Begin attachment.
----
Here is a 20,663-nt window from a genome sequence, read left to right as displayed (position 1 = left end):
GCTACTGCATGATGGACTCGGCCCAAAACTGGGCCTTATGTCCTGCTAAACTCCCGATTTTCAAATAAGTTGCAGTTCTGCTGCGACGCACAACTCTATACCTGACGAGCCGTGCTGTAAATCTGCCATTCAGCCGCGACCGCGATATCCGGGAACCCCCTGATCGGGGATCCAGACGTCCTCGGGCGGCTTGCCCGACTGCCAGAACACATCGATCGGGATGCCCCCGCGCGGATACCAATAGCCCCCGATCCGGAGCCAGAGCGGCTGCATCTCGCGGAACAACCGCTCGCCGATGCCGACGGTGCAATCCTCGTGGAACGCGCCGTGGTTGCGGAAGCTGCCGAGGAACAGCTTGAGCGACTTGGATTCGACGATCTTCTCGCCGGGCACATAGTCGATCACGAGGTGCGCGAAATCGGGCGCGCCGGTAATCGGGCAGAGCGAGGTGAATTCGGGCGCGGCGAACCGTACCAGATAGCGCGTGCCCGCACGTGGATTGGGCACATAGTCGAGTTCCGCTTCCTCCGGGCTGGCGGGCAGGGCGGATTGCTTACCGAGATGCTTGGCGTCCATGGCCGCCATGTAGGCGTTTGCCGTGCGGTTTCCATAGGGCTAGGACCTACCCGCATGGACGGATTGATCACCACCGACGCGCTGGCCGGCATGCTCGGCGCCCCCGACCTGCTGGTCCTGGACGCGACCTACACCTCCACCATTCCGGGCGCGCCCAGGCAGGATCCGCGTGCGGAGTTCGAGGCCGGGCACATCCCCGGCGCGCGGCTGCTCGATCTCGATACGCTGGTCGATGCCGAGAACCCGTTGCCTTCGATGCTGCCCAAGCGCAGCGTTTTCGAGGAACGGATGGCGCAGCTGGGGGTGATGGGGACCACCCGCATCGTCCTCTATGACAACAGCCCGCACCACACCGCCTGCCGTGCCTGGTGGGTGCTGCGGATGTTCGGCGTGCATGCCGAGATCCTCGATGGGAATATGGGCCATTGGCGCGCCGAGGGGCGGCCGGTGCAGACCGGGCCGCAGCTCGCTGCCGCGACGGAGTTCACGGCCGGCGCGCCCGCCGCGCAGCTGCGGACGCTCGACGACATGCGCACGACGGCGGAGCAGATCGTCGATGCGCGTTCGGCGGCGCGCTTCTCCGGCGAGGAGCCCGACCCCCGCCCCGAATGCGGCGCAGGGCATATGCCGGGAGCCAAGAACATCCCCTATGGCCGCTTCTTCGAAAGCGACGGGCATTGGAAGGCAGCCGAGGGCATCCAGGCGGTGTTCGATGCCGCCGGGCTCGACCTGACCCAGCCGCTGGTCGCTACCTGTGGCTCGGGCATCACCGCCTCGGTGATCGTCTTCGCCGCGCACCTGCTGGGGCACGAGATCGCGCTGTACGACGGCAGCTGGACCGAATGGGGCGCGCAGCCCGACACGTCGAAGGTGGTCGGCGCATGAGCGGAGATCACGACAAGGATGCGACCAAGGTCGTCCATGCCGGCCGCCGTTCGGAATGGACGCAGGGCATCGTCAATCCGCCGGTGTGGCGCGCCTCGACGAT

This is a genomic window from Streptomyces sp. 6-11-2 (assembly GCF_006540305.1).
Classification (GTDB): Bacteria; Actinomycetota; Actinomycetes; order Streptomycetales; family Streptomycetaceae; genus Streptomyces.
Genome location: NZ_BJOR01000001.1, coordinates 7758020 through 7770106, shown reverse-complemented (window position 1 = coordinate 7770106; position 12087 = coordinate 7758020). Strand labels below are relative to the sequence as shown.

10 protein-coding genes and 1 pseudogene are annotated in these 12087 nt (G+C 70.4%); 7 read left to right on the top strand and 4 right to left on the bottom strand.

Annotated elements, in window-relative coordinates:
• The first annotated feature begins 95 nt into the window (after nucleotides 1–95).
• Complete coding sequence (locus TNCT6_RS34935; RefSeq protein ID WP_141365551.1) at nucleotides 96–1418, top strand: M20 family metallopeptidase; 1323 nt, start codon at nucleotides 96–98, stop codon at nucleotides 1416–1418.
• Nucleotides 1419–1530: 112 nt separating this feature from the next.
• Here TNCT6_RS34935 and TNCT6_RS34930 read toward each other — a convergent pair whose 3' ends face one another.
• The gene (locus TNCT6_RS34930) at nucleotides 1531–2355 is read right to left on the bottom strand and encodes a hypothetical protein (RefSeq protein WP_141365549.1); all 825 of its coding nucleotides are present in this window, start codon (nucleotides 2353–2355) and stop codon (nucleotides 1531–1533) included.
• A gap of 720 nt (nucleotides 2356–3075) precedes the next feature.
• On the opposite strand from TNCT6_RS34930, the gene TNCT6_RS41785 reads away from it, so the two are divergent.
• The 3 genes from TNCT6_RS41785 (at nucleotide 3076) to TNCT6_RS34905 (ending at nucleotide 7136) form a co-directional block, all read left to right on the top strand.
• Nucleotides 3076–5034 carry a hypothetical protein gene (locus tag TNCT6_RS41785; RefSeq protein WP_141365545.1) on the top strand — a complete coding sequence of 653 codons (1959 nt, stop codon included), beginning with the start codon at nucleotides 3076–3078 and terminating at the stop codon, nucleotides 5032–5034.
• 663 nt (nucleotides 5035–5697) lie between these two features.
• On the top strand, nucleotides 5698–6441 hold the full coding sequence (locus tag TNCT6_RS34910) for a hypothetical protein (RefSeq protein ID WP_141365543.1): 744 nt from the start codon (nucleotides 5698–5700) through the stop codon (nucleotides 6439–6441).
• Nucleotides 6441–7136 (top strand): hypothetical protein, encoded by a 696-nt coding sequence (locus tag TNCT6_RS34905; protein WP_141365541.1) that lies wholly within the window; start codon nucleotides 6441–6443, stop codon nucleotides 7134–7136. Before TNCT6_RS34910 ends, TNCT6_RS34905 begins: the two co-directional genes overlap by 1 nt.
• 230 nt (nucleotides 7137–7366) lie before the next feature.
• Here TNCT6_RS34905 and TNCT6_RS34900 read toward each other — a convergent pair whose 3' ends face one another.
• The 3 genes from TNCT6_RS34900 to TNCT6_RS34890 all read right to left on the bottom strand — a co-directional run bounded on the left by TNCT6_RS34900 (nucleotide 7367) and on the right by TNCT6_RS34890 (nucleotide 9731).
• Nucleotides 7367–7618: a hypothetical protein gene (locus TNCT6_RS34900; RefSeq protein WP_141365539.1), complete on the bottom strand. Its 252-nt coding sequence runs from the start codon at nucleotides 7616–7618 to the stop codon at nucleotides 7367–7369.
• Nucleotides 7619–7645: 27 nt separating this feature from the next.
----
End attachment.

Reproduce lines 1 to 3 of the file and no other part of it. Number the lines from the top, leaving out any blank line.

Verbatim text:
Here is a 20,663-nt window from a genome sequence, read left to right as displayed (position 1 = left end):
GCTACTGCATGATGGACTCGGCCCAAAACTGGGCCTTATGTCCTGCTAAACTCCCGATTTTCAAATAAGTTGCAGTTCTGCTGCGACGCACAACTCTATACCTGACGAGCCGTGCTGTAAATCTGCCATTCAGCCGCGACCGCGATATCCGGGAACCCCCTGATCGGGGATCCAGACGTCCTCGGGCGGCTTGCCCGACTGCCAGAACACATCGATCGGGATGCCCCCGCGCGGATACCAATAGCCCCCGATCCGGAGCCAGAGCGGCTGCATCTCGCGGAACAACCGCTCGCCGATGCCGACGGTGCAATCCTCGTGGAACGCGCCGTGGTTGCGGAAGCTGCCGAGGAACAGCTTGAGCGACTTGGATTCGACGATCTTCTCGCCGGGCACATAGTCGATCACGAGGTGCGCGAAATCGGGCGCGCCGGTAATCGGGCAGAGCGAGGTGAATTCGGGCGCGGCGAACCGTACCAGATAGCGCGTGCCCGCACGTGGATTGGGCACATAGTCGAGTTCCGCTTCCTCCGGGCTGGCGGGCAGGGCGGATTGCTTACCGAGATGCTTGGCGTCCATGGCCGCCATGTAGGCGTTTGCCGTGCGGTTTCCATAGGGCTAGGACCTACCCGCATGGACGGATTGATCACCACCGACGCGCTGGCCGGCATGCTCGGCGCCCCCGACCTGCTGGTCCTGGACGCGACCTACACCTCCACCATTCCGGGCGCGCCCAGGCAGGATCCGCGTGCGGAGTTCGAGGCCGGGCACATCCCCGGCGCGCGGCTGCTCGATCTCGATACGCTGGTCGATGCCGAGAACCCGTTGCCTTCGATGCTGCCCAAGCGCAGCGTTTTCGAGGAACGGATGGCGCAGCTGGGGGTGATGGGGACCACCCGCATCGTCCTCTATGACAACAGCCCGCACCACACCGCCTGCCGTGCCTGGTGGGTGCTGCGGATGTTCGGCGTGCATGCCGAGATCCTCGATGGGAATATGGGCCATTGGCGCGCCGAGGGGCGGCCGGTGCAGACCGGGCCGCAGCTCGCTGCCGCGACGGAGTTCACGGCCGGCGCGCCCGCCGCGCAGCTGCGGACGCTCGACGACATGCGCACGACGGCGGAGCAGATCGTCGATGCGCGTTCGGCGGCGCGCTTCTCCGGCGAGGAGCCCGACCCCCGCCCCGAATGCGGCGCAGGGCATATGCCGGGAGCCAAGAACATCCCCTATGGCCGCTTCTTCGAAAGCGACGGGCATTGGAAGGCAGCCGAGGGCATCCAGGCGGTGTTCGATGCCGCCGGGCTCGACCTGACCCAGCCGCTGGTCGCTACCTGTGGCTCGGGCATCACCGCCTCGGTGATCGTCTTCGCCGCGCACCTGCTGGGGCACGAGATCGCGCTGTACGACGGCAGCTGGACCGAATGGGGCGCGCAGCCCGACACGTCGAAGGTGGTCGGCGCATGAGCGGAGATCACGACAAGGATGCGACCAAGGTCGTCCATGCCGGCCGCCGTTCGGAATGGACGCAGGGCATCGTCAATCCGCCGGTGTGGCGCGCCTCGACGAT

This is a genomic window from Streptomyces sp. 6-11-2 (assembly GCF_006540305.1).